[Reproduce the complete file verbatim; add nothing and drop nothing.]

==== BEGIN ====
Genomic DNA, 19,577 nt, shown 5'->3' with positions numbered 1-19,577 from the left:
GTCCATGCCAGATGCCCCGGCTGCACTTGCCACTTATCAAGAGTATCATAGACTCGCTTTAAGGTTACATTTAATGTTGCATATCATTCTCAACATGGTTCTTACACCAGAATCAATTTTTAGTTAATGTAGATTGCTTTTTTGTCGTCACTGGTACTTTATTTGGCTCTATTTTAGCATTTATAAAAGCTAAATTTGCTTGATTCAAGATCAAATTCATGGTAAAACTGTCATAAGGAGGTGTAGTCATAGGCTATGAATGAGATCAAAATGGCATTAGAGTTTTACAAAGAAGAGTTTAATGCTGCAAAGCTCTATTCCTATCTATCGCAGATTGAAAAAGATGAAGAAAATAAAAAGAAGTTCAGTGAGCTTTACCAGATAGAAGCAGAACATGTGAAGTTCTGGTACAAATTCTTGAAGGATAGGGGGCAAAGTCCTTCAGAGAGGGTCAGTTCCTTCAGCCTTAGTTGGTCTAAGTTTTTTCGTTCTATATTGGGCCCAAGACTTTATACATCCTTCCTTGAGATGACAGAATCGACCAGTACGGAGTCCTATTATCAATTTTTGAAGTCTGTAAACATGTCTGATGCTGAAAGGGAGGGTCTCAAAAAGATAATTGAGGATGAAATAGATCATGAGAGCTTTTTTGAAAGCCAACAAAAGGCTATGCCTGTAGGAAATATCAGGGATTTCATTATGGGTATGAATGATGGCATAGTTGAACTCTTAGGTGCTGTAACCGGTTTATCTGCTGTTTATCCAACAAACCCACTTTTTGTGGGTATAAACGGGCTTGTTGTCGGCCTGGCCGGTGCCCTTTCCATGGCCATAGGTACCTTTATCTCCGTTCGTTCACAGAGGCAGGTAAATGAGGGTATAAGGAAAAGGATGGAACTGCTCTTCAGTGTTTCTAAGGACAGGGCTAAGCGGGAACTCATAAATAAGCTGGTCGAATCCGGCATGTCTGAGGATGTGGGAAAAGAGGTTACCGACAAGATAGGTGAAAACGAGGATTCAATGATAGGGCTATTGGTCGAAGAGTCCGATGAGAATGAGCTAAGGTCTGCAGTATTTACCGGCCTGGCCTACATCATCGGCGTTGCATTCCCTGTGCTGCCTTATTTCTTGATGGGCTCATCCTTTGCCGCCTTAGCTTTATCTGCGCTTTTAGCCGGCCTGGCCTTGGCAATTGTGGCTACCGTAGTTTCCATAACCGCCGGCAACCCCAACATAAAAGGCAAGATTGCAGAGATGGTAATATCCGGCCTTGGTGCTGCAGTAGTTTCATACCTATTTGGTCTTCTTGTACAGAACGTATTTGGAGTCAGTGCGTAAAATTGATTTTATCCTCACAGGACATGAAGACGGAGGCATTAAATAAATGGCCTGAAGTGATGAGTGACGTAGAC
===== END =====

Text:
Genomic DNA, 19,577 nt, shown 5'->3' with positions numbered 1-19,577 from the left:
GTCCATGCCAGATGCCCCGGCTGCACTTGCCACTTATCAAGAGTATCATAGACTCGCTTTAAGGTTACATTTAATGTTGCATATCATTCTCAACATGGTTCTTACACCAGAATCAATTTTTAGTTAATGTAGATTGCTTTTTTGTCGTCACTGGTACTTTATTTGGCTCTATTTTAGCATTTATAAAAGCTAAATTTGCTTGATTCAAGATCAAATTCATGGTAAAACTGTCATAAGGAGGTGTAGTCATAGGCTATGAATGAGATCAAAATGGCATTAGAGTTTTACAAAGAAGAGTTTAATGCTGCAAAGCTCTATTCCTATCTATCGCAGATTGAAAAAGATGAAGAAAATAAAAAGAAGTTCAGTGAGCTTTACCAGATAGAAGCAGAACATGTGAAGTTCTGGTACAAATTCTTGAAGGATAGGGGGCAAAGTCCTTCAGAGAGGGTCAGTTCCTTCAGCCTTAGTTGGTCTAAGTTTTTTCGTTCTATATTGGGCCCAAGACTTTATACATCCTTCCTTGAGATGACAGAATCGACCAGTACGGAGTCCTATTATCAATTTTTGAAGTCTGTAAACATGTCTGATGCTGAAAGGGAGGGTCTCAAAAAGATAATTGAGGATGAAATAGATCATGAGAGCTTTTTTGAAAGCCAACAAAAGGCTATGCCTGTAGGAAATATCAGGGATTTCATTATGGGTATGAATGATGGCATAGTTGAACTCTTAGGTGCTGTAACCGGTTTATCTGCTGTTTATCCAACAAACCCACTTTTTGTGGGTATAAACGGGCTTGTTGTCGGCCTGGCCGGTGCCCTTTCCATGGCCATAGGTACCTTTATCTCCGTTCGTTCACAGAGGCAGGTAAATGAGGGTATAAGGAAAAGGATGGAACTGCTCTTCAGTGTTTCTAAGGACAGGGCTAAGCGGGAACTCATAAATAAGCTGGTCGAATCCGGCATGTCTGAGGATGTGGGAAAAGAGGTTACCGACAAGATAGGTGAAAACGAGGATTCAATGATAGGGCTATTGGTCGAAGAGTCCGATGAGAATGAGCTAAGGTCTGCAGTATTTACCGGCCTGGCCTACATCATCGGCGTTGCATTCCCTGTGCTGCCTTATTTCTTGATGGGCTCATCCTTTGCCGCCTTAGCTTTATCTGCGCTTTTAGCCGGCCTGGCCTTGGCAATTGTGGCTACCGTAGTTTCCATAACCGCCGGCAACCCCAACATAAAAGGCAAGATTGCAGAGATGGTAATATCCGGCCTTGGTGCTGCAGTAGTTTCATACCTATTTGGTCTTCTTGTACAGAACGTATTTGGAGTCAGTGCGTAAAATTGATTTTATCCTCACAGGACATGAAGACGGAGGCATTAAATAAATGGCCTGAAGTGATGAGTGACGTAGAC